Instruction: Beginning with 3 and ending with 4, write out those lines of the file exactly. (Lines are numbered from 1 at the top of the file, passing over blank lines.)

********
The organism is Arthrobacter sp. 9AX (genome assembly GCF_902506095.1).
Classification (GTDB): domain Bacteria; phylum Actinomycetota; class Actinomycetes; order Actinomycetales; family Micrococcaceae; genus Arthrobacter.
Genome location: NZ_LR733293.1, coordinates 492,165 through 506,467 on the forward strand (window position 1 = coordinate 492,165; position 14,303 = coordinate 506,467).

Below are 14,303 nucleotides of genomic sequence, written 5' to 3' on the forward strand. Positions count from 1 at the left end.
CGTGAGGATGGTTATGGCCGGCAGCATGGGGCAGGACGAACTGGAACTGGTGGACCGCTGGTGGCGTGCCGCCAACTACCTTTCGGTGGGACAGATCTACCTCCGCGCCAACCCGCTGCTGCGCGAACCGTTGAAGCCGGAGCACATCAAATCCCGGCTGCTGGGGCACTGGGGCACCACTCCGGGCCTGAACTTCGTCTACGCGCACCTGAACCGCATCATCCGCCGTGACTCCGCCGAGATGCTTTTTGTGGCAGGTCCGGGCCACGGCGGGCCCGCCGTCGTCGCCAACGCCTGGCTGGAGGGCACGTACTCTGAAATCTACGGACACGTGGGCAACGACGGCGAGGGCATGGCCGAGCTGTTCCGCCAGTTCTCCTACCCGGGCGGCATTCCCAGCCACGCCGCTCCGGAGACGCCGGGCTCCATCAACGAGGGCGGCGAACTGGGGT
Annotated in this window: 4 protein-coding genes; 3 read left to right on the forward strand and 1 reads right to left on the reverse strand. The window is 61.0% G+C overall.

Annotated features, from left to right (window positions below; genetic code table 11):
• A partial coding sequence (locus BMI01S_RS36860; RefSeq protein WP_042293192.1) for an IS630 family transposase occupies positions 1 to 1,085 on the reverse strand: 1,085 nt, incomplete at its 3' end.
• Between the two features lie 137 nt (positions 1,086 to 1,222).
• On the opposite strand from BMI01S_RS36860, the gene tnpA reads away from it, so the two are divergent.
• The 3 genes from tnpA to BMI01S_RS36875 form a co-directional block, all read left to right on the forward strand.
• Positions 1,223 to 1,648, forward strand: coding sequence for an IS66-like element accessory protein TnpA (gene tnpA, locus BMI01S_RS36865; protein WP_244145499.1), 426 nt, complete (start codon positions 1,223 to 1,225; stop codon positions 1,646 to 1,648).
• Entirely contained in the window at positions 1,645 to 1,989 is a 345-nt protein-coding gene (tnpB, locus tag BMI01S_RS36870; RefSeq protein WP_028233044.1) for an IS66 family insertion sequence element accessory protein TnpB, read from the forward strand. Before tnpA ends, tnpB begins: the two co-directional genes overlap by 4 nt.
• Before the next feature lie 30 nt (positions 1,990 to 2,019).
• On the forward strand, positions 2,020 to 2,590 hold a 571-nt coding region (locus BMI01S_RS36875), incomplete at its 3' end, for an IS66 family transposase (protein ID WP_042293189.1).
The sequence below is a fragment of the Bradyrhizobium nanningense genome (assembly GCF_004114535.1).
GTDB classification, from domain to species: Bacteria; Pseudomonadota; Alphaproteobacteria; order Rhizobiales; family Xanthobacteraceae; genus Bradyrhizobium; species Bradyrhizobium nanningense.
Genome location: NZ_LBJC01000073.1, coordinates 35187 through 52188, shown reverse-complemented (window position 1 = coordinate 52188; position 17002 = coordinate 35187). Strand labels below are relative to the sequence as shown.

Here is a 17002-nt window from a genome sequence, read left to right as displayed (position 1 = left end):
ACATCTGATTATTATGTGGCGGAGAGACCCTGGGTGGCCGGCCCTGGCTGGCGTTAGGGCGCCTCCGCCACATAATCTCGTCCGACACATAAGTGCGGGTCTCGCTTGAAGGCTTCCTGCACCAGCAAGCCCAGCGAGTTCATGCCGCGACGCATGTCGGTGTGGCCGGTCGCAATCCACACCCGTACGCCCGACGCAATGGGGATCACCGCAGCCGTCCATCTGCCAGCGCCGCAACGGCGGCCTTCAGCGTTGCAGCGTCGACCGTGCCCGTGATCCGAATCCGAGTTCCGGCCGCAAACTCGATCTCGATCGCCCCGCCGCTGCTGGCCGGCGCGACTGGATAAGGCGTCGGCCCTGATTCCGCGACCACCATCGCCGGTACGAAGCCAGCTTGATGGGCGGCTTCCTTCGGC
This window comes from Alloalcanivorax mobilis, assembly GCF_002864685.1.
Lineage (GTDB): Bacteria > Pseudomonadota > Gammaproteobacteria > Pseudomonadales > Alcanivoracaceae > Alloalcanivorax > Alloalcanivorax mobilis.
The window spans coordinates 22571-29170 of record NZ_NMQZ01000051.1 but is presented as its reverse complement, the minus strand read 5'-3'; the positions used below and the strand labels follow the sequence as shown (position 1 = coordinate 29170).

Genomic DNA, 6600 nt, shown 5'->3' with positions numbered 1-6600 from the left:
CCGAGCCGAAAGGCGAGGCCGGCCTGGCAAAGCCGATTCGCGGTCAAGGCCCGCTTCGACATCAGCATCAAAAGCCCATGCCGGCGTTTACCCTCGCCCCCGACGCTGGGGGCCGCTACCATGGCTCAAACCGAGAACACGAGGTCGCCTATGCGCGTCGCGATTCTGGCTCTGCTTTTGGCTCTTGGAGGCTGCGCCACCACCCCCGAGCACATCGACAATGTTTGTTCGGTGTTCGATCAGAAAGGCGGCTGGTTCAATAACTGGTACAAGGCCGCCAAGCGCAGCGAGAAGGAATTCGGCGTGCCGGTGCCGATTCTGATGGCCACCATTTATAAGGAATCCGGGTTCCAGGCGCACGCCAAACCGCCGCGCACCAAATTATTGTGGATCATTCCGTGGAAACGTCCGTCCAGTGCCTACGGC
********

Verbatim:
Genome location: NZ_LR733293.1, coordinates 492,165 through 506,467 on the forward strand (window position 1 = coordinate 492,165; position 14,303 = coordinate 506,467).

Below are 14,303 nucleotides of genomic sequence, written 5' to 3' on the forward strand. Positions count from 1 at the left end.